- Of the 1,018 deaths, 839 occurred up to a year postpartum, with mental health conditions as the top underlying cause, according to the analysis.
- Black mothers, who are three times as likely as white mothers to die, made up close to a third of deaths from 2017-2019.
- More than 90% of Indigenous mothers’ deaths were preventable, with most due to mental health conditions and hemorrhage.
A staggering number of maternal deaths in the United States were found to be preventable, according to a federal analysis of maternal death data released Monday.
More than 80%, or roughly 4 in 5 maternal deaths in a two-year period, were due to preventable causes, the Centers for Disease Control and Prevention report found.
The analysis of 2017 to 2019 pregnancy-related deaths, which disproportionately occur among women of color including Black and Indigenous, are based on figures from maternal mortality review committees. These are multidisciplinary groups based in 36 states that investigate circumstances around maternal deaths.
Of the 1,018 deaths, 839 occurred up to a year postpartum, with mental health conditions – deaths by suicide or overdose – the top underlying cause followed by extreme bleeding, or hemorrhage, according to the report. About 22% of deaths happened during pregnancy, and a quarter on the day of delivery or within a week after delivery.
Nearly a quarter of deaths were due to mental health conditions, 14% due to hemorrhage and 13% due to heart problems. The remaining were caused by infection, embolism, cardiomyopathy and high blood pressure-related disorders.
Experts say the findings indicate a critical need for rigorous postpartum health care and mental health resources, as well as tailored strategies to fight persistent racial disparities.
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Dr. Allison Bryant, a high-risk obstetrician, is the senior medical director for health equity at Massachusetts General Hospital.
“It’s significant. It’s staggering. It’s heartbreaking,” said Bryant, who chairs the Massachusetts review committee. “It just means that we have so much work to do.”
The analysis included a section on maternal deaths for American Indian and Alaska Native people who are more than twice as likely as white mothers to die of pregnancy-related causes but often undercounted in health data due to misclassification.
Upstate Medical University assistant professor of obstetrics and gynecology in Syracuse, New York, Dr. Brian Thompson of the Oneida Nation, is working with the National Indian Health Board to create the first national tribal review committee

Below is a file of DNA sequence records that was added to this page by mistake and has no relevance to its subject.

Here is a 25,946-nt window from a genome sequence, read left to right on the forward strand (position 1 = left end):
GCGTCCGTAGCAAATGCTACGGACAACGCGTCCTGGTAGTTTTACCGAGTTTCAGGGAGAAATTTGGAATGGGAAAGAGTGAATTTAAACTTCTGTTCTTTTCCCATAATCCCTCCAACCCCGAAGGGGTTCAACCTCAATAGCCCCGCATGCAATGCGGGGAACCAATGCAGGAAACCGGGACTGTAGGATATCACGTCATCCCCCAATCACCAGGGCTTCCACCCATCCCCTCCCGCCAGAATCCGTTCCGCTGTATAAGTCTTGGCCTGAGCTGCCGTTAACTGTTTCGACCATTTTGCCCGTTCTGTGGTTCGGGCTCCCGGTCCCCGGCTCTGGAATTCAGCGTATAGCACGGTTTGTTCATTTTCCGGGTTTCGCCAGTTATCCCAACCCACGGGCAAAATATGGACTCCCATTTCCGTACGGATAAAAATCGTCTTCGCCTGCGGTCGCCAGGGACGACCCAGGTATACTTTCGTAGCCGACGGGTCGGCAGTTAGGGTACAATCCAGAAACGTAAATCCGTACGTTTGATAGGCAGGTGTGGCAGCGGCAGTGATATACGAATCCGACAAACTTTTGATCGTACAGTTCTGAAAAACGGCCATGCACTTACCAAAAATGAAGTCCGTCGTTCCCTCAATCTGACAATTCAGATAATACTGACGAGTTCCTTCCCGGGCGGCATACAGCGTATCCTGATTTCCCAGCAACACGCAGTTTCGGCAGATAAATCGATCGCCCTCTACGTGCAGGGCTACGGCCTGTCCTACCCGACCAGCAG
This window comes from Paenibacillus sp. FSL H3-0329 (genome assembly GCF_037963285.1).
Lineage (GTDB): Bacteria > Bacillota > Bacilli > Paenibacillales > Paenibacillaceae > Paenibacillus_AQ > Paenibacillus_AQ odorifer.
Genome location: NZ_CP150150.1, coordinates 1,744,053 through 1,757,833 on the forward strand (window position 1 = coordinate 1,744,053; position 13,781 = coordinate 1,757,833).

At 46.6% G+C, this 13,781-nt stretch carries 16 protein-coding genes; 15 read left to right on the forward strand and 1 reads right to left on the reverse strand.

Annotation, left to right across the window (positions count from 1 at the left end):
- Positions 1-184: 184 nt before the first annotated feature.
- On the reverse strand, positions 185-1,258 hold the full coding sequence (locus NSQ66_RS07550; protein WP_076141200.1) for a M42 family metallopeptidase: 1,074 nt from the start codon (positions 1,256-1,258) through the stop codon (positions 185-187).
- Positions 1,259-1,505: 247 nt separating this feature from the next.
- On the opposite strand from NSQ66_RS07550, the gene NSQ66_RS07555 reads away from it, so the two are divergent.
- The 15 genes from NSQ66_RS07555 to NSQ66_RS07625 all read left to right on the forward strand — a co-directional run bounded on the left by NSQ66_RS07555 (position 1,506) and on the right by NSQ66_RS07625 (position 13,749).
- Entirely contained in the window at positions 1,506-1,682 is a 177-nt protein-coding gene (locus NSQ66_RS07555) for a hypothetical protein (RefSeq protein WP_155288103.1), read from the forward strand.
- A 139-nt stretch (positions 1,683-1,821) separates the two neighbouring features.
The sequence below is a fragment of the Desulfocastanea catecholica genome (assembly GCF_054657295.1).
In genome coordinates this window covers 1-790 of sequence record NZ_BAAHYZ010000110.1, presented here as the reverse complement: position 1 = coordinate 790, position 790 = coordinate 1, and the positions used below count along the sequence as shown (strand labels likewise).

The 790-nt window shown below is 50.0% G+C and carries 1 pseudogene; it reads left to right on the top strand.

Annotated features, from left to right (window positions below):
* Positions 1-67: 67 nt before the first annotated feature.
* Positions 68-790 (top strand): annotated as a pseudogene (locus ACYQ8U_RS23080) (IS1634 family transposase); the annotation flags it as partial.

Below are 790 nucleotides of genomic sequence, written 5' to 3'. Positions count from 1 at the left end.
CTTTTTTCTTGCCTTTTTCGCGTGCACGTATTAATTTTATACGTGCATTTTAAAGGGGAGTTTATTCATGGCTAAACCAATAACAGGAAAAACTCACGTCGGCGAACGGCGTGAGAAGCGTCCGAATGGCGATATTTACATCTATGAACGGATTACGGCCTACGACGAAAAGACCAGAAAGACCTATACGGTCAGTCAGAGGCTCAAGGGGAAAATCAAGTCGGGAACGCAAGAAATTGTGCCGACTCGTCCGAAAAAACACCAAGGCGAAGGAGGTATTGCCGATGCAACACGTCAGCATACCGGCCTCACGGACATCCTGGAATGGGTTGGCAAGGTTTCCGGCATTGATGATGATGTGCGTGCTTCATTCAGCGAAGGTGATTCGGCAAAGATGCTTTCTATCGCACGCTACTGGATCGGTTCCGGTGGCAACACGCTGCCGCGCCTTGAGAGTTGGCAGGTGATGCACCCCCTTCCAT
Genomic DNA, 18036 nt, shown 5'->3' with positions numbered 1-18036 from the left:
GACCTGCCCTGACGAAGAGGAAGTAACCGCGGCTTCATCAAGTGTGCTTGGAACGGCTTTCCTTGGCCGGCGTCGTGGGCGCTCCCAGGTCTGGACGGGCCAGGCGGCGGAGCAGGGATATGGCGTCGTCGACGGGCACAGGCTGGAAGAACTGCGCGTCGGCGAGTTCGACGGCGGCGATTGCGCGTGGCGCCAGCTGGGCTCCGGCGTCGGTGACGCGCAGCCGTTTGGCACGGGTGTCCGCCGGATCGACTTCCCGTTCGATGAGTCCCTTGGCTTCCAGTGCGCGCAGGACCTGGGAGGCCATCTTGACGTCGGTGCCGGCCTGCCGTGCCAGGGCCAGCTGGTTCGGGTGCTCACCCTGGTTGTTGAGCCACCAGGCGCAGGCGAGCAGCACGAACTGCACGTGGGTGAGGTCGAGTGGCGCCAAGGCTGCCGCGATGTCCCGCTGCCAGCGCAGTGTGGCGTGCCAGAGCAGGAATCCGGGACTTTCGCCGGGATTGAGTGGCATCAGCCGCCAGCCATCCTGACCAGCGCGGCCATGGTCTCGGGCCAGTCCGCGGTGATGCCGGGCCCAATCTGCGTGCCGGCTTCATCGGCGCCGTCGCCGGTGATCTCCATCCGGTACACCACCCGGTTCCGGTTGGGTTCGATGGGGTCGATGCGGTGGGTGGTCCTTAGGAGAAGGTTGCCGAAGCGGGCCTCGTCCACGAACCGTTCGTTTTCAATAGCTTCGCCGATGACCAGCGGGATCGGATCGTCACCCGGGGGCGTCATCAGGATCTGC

More than 90% of Indigenous mothers’ deaths were preventable, with most due to mental health conditions and hemorrhage, according to the analysis.
“It really needs to be looked at and examined why that is the case if essentially all of them are preventable,” he said. “It’s incredibly distressful.”
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Dr. Andrea Jackson, division chief of obstetrics and gynecology at University of California, San Francisco, said there are known toolkits for clinicians that offer evidence-based guides on prevention and treatment of hemorrhage.
“No pregnant person should be passing away from a hemorrhage. We have the tools in the United States and we know how to deal with it. That was really disheartening to see,” she said.
Black mothers, who are three times as likely as white mothers to die, made up close to a third of deaths and were most likely to die of cardiac and coronary problems.
“In both African American and Native Americans, we see this historic and unfortunate, constant disparity in outcomes,” Jackson said.
Hispanic mothers, who made up 14% of deaths, most frequently died of mental health conditions, as did white mothers who were 46% of deaths.
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Charletta Ayers, an obstetrician and gynecologist and director of the Division of OB-GYN at Rutgers University Robert Wood Johnson Medical School, called the figures “sobering.”
The findings also make clear the need for more robust mental health resources for pregnant and post-partum women to prevent them from falling “under the radar,” she said.
Echoing Ayers, Dr. Lethenia Baker, an OB-GYN at Wellstar Health in Georgia, said there can be a “long delay in diagnosis and in treatment” of postpartum conditions. Baker said improvements in diagnosis, access to care and awareness need to be structural.
“These are things that need to happen systemically,” she said. “It can’t just be a few practices here or there who are adopting best practices. It has to be a systemic change.”
Reach Nada Hassanein at email@example.com or on Twitter @nhassanein_.